Memory, Metaphor, and Aby Warburg's Atlas of Images

Memory, Metaphor, and Aby Warburg's Atlas of Images

Christopher D. Johnson
Copyright Date: 2012
Published by: Cornell University Press
Pages: 288
https://www.jstor.org/stable/10.7591/j.ctt2jbph1
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    Memory, Metaphor, and Aby Warburg's Atlas of Images
    Book Description:

    The work of German cultural theorist and art historian Aby Warburg (1866-1929) has had a lasting effect on how we think about images. This book is the first in English to focus on his last project, the encyclopedic Atlas of Images: Mnemosyne. Begun in earnest in 1927, and left unfinished at the time of Warburg's death in 1929, the Mnemosyne-Atlas consisted of sixty-three large wooden panels covered with black cloth. On these panels Warburg carefully, intuitively arranged some thousand black-and-white photographs of classical and Renaissance art objects, as well as of astrological and astronomical images ranging from ancient Babylon to Weimar Germany. Here and there, he also included maps, manuscript pages, and contemporary images taken from newspapers. Trying through these constellations of images to make visible the many polarities that fueled antiquity's afterlife, Warburg envisioned the Mnemosyne-Atlas as a vital form of metaphoric thought.

    While the nondiscursive, frequently digressive character of the Mnemosyne-Atlas complicates any linear narrative of its themes and contents, Christopher D. Johnson traces several thematic sequences in the panels. By drawing on Warburg's published and unpublished writings and by attending to Warburg's cardinal idea that "pathos formulas" structure the West's cultural memory, Johnson maps numerous tensions between word and image in the Mnemosyne-Atlas. In addition to examining the work itself, he considers the literary, philosophical, and intellectual-historical implications of the Mnemosyne-Atlas. As Johnson demonstrates, the Mnemosyne-Atlas is not simply the culmination of Warburg's lifelong study of Renaissance culture but the ultimate expression of his now literal, now metaphoric search for syncretic solutions to the urgent problems posed by the history of art and culture.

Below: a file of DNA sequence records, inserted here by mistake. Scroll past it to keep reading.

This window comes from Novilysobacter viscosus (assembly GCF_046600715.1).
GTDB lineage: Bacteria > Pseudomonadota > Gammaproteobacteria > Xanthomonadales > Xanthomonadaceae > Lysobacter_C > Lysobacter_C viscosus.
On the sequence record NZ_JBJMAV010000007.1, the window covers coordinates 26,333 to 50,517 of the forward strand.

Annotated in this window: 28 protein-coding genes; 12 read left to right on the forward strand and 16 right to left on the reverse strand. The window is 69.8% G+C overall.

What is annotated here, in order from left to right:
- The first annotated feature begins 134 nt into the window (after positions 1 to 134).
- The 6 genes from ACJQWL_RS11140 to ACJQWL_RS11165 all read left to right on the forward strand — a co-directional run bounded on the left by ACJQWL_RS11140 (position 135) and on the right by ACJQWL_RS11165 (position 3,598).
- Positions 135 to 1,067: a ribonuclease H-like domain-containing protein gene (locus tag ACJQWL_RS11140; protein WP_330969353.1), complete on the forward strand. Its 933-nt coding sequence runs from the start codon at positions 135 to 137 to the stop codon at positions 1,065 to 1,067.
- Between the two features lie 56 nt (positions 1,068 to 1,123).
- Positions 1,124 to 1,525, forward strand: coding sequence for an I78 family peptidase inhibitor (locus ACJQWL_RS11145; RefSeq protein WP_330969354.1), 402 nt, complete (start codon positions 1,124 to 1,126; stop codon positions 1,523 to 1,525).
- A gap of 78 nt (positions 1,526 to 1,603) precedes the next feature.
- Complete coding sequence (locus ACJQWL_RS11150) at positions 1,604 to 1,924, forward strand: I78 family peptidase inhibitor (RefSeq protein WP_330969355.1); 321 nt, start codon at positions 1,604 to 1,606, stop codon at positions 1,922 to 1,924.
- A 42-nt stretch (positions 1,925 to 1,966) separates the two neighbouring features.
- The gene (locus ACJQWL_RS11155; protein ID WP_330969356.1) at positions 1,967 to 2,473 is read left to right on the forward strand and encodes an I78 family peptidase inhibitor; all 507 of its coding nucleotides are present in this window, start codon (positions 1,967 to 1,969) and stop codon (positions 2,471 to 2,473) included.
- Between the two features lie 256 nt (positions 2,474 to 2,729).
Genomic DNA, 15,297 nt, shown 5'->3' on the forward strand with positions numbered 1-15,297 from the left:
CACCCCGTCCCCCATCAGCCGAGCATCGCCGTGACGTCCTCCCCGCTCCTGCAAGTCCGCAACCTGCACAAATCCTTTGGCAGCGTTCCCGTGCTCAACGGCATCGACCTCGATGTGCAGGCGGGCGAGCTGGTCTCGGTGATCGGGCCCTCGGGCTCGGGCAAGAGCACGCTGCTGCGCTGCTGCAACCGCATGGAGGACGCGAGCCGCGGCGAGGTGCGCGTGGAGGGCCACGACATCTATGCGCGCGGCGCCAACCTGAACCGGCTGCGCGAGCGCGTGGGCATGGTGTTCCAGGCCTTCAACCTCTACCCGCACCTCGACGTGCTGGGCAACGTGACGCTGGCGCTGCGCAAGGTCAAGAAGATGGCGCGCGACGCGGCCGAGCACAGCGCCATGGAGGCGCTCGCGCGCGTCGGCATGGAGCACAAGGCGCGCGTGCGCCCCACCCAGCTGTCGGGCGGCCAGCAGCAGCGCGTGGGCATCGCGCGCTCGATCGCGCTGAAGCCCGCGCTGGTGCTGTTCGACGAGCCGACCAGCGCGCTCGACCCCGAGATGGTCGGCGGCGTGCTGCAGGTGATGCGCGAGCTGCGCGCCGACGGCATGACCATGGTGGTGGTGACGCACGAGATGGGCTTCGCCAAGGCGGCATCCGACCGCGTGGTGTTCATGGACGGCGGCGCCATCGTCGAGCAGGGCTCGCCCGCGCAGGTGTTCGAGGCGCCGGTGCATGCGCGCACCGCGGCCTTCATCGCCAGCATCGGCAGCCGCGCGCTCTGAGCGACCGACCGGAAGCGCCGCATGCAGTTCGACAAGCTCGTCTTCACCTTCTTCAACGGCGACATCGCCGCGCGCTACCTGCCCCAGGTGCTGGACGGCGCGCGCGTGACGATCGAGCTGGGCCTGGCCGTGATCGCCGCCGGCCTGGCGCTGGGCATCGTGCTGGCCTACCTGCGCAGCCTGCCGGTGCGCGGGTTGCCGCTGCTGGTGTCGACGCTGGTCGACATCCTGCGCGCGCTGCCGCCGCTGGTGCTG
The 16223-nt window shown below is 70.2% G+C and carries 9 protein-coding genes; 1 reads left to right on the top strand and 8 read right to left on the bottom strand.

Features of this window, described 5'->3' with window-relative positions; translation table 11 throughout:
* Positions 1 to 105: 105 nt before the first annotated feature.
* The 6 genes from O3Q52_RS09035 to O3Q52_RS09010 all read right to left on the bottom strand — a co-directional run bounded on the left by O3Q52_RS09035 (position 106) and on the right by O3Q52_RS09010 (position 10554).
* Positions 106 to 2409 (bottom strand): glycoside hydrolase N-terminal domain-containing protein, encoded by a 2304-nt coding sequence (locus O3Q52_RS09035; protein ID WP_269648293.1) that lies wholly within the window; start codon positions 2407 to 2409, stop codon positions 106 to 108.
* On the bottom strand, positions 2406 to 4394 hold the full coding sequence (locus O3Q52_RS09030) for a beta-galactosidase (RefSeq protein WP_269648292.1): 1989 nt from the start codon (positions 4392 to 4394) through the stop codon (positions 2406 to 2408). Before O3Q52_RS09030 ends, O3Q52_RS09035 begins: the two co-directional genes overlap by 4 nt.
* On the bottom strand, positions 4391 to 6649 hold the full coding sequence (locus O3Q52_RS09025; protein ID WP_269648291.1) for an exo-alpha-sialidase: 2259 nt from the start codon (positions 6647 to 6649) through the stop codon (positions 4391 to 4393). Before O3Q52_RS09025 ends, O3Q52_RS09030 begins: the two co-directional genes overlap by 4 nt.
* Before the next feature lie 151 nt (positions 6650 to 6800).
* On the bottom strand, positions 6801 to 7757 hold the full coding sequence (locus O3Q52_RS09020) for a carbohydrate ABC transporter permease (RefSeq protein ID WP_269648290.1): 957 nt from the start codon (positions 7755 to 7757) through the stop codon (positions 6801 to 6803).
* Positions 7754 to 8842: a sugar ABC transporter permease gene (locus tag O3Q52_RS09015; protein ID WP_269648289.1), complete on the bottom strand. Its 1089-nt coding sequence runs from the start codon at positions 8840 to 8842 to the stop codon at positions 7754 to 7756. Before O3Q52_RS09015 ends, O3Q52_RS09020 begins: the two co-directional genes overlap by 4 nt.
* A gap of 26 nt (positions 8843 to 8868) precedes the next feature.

eISBN: 978-0-8014-6406-5
    Subjects: Art & Art History, Language & Literature, History

Table of Contents

  1. Front Matter
    (pp. i-vi)
  2. Table of Contents
    (pp. vii-viii)
  3. Preface
    (pp. ix-xiv)
  4. Acknowledgments
    (pp. xv-xviii)
  5. 1 Atlas Gazed: Mnemosyne—Its Origins, Motives, and Scope